New Delhi- In a recent development, the University Grants Commission (UGC) has sparked controversy with its latest move, which has been met with widespread condemnation. The UGC released draft guidelines proposing the de-reservation of vacancies originally earmarked for SC, ST, and OBC candidates in higher education institutes (HEIs). According to the guidelines, if an ample number of reserved candidates are not available, these vacancies could be opened up for the general category.
The draft, unveiled on December 27, outlines a general ban on de-reservation in direct recruitment, except in rare and exceptional cases. In instances where a Group A post cannot be left vacant in the public interest, the university is allowed to propose de-reservation. This proposal must include comprehensive details such as designation, pay scale, service name, responsibilities, required qualifications, efforts made to fill the post, and reasons for not allowing it to remain vacant.
While the executive council of the university can approve de-reservation for Group C and D posts, proposals for Group A and B posts must be submitted to the Ministry of Education for approval. Once approved, the post may be filled, and the quota can be carried forward.
The draft also addresses shortfalls and backlogs in reserved vacancy posts, urging universities to expedite the recruitment process by issuing a second call for applications. Additionally, it allows de-reservation in promotions if an adequate number of SC/ST candidates suitable for promotion against reserved vacancies are unavailable, with the authority to approve such cases delegated to the UGC/Ministry of Education.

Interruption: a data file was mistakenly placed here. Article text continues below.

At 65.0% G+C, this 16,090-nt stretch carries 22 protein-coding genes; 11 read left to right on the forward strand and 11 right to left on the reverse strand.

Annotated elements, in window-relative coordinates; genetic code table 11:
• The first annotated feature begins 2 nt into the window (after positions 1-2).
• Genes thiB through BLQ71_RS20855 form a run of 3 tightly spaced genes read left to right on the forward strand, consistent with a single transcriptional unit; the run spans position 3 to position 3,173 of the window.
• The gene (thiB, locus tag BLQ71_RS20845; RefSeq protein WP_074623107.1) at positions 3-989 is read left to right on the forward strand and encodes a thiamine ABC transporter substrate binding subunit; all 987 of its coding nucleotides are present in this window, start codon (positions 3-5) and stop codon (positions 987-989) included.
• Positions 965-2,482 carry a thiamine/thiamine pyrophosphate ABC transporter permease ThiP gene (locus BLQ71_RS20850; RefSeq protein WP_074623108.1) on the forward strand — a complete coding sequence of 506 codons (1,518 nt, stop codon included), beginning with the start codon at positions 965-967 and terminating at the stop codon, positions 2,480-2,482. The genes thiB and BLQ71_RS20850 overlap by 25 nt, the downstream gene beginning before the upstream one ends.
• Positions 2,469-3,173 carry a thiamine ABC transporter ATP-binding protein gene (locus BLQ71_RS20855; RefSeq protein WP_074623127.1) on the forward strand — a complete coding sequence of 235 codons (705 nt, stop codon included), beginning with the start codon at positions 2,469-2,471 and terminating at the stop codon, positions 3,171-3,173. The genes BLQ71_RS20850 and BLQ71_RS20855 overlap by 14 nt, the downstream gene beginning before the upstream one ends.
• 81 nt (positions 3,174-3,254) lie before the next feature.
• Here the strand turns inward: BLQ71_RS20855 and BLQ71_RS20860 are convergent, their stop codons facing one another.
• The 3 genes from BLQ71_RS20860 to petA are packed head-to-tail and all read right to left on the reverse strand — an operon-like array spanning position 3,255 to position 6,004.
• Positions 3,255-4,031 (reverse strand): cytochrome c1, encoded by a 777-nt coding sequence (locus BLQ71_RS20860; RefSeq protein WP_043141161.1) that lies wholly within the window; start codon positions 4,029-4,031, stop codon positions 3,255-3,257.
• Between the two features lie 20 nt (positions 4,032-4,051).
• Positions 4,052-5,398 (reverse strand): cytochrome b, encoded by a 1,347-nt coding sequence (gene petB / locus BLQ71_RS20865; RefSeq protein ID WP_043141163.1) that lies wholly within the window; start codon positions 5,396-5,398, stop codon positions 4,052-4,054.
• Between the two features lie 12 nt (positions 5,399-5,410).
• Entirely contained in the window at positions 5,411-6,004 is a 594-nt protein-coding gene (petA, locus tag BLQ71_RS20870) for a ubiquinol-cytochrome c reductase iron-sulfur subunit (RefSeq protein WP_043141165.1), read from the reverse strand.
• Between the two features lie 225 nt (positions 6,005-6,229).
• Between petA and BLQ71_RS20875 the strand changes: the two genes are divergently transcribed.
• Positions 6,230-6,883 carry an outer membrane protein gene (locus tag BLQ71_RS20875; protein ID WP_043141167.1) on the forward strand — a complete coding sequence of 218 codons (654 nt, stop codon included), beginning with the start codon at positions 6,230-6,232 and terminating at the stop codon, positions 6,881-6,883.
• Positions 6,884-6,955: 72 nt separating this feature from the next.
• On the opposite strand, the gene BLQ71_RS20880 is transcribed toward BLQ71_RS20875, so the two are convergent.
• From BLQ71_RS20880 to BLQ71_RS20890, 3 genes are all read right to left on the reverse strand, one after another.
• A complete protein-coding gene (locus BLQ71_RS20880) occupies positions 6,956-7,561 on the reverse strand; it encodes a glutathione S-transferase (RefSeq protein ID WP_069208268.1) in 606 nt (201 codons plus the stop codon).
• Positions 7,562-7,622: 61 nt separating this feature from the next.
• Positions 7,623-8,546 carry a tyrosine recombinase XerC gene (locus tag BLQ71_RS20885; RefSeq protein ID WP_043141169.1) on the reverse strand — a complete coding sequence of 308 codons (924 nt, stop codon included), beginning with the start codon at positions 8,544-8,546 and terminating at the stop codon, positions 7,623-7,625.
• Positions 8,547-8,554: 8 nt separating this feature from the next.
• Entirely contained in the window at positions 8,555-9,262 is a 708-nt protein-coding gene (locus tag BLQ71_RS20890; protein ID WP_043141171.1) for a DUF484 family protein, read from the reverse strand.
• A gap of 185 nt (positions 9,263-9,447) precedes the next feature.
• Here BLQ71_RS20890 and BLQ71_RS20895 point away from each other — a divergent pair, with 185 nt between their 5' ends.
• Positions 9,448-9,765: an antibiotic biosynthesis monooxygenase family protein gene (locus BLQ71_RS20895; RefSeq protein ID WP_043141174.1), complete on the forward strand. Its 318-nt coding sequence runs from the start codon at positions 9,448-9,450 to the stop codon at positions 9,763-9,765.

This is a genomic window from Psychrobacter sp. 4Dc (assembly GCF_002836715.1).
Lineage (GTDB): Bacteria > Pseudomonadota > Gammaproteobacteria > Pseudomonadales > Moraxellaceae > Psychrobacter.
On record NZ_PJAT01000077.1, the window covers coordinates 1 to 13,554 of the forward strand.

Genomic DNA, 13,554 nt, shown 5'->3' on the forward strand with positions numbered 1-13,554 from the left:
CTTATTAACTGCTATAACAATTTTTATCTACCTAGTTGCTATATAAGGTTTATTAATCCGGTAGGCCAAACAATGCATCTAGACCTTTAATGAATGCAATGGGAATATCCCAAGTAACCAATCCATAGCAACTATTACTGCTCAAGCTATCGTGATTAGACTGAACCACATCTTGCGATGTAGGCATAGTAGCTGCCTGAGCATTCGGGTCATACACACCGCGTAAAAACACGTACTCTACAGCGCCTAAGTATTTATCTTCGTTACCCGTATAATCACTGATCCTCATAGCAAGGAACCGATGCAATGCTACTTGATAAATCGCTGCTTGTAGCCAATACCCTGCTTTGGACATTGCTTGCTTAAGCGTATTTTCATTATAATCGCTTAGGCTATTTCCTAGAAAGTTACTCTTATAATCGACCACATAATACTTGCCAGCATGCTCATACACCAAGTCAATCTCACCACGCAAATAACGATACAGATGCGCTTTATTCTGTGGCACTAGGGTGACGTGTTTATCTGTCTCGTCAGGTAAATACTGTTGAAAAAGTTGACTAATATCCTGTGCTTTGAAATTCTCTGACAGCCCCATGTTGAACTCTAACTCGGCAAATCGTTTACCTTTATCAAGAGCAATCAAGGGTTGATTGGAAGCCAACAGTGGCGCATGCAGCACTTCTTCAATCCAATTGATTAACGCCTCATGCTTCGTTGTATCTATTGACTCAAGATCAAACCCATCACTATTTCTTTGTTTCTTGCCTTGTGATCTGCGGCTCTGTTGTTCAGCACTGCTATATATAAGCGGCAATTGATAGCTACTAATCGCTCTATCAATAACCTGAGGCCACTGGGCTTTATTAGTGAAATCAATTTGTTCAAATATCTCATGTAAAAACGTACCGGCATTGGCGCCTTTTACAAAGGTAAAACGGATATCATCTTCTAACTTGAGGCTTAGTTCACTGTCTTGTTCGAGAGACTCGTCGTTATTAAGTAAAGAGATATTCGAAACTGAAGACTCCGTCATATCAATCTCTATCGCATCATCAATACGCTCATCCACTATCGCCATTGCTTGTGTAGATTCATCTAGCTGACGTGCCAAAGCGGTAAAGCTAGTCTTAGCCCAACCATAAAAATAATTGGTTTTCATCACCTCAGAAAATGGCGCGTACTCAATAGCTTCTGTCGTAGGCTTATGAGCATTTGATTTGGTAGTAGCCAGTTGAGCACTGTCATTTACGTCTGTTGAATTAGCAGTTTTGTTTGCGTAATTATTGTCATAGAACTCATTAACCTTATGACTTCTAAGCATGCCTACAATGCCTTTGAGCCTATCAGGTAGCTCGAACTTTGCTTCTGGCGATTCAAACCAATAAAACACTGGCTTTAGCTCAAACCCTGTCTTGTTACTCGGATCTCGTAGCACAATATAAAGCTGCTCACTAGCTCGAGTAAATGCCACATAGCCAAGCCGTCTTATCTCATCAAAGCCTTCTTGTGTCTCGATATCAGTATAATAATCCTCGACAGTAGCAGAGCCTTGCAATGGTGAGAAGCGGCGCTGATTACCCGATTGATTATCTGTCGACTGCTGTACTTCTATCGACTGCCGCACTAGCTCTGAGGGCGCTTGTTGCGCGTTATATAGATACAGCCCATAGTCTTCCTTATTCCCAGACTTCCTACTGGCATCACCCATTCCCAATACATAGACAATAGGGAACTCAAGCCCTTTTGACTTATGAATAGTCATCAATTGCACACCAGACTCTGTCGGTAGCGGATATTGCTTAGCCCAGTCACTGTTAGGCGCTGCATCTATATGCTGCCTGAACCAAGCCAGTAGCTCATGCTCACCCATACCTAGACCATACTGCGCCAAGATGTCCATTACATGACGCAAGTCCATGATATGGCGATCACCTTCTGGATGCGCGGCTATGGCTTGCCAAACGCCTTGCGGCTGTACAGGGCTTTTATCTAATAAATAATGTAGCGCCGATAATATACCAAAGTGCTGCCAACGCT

However, this move has not been well-received, particularly by Dalit scholars, who have expressed their discontent widely on social media.
In a report in the New Indian Express, K Kathiravan, president of the Tamil Nadu Universities and Colleges SC/ST Teachers’ Association, raised concerns about the vague criteria for de-reservation, emphasizing that universities could claim unsuitability without mandatory input from the SC/STs/Backward Classes panel.
The #Casteist_UGC hashtag dominated social media throughout the day as representatives from marginalized communities voiced strong opposition to the UGC's draft guidelines. The trending hashtag became a platform for critical discussions and expressions of concern regarding the proposed de-reservation of vacancies meant for SC, ST, and OBC candidates in higher education institutes (HEIs).
Among those expressing dissatisfaction, the Tribal Army emphasized the significance of the fight in 2024. They asserted that this is the final battle with the BJP to secure the rights of SC, ST, and OBC communities, as well as to safeguard the principles of the Constitution and democracy.
Dr. Laxman Yadav, a former DU teacher, joined the chorus of criticism, highlighting the historical underrepresentation of OBC, SC, and ST professors in central universities. He pointed out that the UGC's plan to end reservations in universities is troubling, given the existing disparities. The controversy surrounding these draft guidelines continues to fuel discussions on the implications for diversity and equal representation in higher education.
Socio Political Activist Hansraj Meena wrote, " This order by UGC to fill the vacancies reserved for SC, ST, OBC candidates under general category in higher education institutions is an anti-constitutional step, which I oppose. Modi government should immediately withdraw this decision. Dismiss the casteist UGC immediately."